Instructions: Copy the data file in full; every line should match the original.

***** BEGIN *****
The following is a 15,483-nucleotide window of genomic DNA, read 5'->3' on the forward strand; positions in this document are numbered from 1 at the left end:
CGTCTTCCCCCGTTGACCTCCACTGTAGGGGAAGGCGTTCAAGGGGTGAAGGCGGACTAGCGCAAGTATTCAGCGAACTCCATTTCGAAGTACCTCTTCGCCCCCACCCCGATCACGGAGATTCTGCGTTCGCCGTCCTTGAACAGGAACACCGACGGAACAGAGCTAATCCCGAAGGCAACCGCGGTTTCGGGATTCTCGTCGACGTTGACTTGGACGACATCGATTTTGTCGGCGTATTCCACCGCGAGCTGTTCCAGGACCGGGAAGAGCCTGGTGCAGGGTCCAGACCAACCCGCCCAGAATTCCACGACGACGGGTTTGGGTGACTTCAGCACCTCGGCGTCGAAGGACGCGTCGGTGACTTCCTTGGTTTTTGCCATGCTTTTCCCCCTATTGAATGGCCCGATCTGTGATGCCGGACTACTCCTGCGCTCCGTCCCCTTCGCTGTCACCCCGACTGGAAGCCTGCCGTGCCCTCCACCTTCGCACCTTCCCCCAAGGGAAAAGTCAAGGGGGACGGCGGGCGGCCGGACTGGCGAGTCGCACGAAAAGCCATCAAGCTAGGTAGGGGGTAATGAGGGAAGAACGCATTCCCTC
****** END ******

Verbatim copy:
The following is a 15,483-nucleotide window of genomic DNA, read 5'->3' on the forward strand; positions in this document are numbered from 1 at the left end:
CGTCTTCCCCCGTTGACCTCCACTGTAGGGGAAGGCGTTCAAGGGGTGAAGGCGGACTAGCGCAAGTATTCAGCGAACTCCATTTCGAAGTACCTCTTCGCCCCCACCCCGATCACGGAGATTCTGCGTTCGCCGTCCTTGAACAGGAACACCGACGGAACAGAGCTAATCCCGAAGGCAACCGCGGTTTCGGGATTCTCGTCGACGTTGACTTGGACGACATCGATTTTGTCGGCGTATTCCACCGCGAGCTGTTCCAGGACCGGGAAGAGCCTGGTGCAGGGTCCAGACCAACCCGCCCAGAATTCCACGACGACGGGTTTGGGTGACTTCAGCACCTCGGCGTCGAAGGACGCGTCGGTGACTTCCTTGGTTTTTGCCATGCTTTTCCCCCTATTGAATGGCCCGATCTGTGATGCCGGACTACTCCTGCGCTCCGTCCCCTTCGCTGTCACCCCGACTGGAAGCCTGCCGTGCCCTCCACCTTCGCACCTTCCCCCAAGGGAAAAGTCAAGGGGGACGGCGGGCGGCCGGACTGGCGAGTCGCACGAAAAGCCATCAAGCTAGGTAGGGGGTAATGAGGGAAGAACGCATTCCCTC